A Continent of Mud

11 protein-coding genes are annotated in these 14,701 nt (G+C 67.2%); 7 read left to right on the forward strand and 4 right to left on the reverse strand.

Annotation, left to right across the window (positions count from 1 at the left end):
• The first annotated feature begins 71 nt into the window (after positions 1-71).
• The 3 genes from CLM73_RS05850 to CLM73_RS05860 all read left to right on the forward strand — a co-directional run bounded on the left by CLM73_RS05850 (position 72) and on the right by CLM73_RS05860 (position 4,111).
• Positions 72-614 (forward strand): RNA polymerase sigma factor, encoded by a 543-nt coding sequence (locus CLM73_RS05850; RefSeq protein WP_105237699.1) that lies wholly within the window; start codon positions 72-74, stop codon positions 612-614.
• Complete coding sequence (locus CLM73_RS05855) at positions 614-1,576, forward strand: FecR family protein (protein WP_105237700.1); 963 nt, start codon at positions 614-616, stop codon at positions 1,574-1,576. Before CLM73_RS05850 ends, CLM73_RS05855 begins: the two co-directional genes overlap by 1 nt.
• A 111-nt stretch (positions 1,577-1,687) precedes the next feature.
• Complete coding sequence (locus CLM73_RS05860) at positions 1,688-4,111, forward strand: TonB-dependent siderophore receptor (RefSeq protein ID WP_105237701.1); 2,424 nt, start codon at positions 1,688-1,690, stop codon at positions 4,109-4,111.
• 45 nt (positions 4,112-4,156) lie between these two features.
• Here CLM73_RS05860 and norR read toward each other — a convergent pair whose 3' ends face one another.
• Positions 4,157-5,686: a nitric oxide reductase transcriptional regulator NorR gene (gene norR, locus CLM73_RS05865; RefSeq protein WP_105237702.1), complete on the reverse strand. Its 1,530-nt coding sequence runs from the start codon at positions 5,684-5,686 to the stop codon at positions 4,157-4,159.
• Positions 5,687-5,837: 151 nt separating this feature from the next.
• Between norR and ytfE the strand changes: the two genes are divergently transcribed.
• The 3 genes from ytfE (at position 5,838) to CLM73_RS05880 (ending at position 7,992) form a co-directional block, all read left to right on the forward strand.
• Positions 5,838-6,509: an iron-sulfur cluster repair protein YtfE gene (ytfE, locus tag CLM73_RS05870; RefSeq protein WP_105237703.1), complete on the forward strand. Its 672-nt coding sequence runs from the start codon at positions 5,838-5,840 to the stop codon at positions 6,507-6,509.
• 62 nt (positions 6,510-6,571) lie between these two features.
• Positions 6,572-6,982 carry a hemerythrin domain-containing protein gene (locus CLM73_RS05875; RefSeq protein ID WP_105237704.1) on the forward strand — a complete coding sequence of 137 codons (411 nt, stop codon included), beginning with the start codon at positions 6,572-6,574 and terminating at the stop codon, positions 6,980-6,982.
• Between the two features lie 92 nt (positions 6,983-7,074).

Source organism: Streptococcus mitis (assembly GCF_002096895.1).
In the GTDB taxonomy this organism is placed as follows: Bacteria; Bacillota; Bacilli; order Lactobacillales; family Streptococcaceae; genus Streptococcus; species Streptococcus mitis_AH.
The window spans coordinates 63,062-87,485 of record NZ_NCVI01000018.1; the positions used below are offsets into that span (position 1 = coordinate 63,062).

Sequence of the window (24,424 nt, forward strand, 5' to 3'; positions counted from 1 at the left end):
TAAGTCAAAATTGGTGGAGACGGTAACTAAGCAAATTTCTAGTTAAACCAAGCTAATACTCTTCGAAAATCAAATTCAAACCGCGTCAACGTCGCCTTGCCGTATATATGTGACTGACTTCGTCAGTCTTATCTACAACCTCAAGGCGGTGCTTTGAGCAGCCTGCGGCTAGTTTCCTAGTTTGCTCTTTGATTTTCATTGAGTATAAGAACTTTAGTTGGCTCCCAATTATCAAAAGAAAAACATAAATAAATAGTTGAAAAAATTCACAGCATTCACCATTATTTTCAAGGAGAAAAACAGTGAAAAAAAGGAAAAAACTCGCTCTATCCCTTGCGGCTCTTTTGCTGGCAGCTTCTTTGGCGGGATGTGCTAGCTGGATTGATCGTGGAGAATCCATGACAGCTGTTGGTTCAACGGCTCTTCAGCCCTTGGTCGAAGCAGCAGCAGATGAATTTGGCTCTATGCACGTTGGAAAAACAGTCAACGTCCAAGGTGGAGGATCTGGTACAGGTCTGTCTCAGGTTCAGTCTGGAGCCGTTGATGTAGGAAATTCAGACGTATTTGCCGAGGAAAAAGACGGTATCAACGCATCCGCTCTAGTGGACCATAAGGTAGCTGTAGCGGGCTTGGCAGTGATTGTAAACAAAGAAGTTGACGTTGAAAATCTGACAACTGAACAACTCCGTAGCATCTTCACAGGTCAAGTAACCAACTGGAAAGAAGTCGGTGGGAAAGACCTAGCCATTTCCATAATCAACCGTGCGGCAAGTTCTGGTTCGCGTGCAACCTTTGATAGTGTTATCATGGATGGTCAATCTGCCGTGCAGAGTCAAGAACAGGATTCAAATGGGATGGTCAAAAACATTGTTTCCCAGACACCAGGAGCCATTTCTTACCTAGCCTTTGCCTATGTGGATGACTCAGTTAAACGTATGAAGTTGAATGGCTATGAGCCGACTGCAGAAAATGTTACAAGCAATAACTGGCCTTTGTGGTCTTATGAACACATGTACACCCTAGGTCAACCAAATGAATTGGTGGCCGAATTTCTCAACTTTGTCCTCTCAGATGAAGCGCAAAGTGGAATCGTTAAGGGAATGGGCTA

“John Owen has vigorous thoughts, but the baldest style I know. But better rough speech than an oleaginous style. If rough it may arrest. In Owen were combined the Patristic, the Reformed, and the Puritanic. He was a scholar, and had a fine subactum judicium. He was a good student of texts. But oh, he moves clumsily. He moves like a whale. Robert Hall called his works a ‘continent of mud.’ He utterly lacked the aesthetic, which Hall valued highly; but he is a good specimen of the Patristic Scholastic Puritan; and he is great in spiritual analysis. If you read him on the ‘Mortification of sin,’ you must prepare yourself for the scalpel. He is at the head of a school of divines. Halyburton and Witsius were decided Owenians. They are minor men, and you more easily get at their centre” (Colloquia peripatetica: (deep-sea soundings): being notes of conversations by the late John Duncan L.L.D. with the Rev. William Angus Knight).

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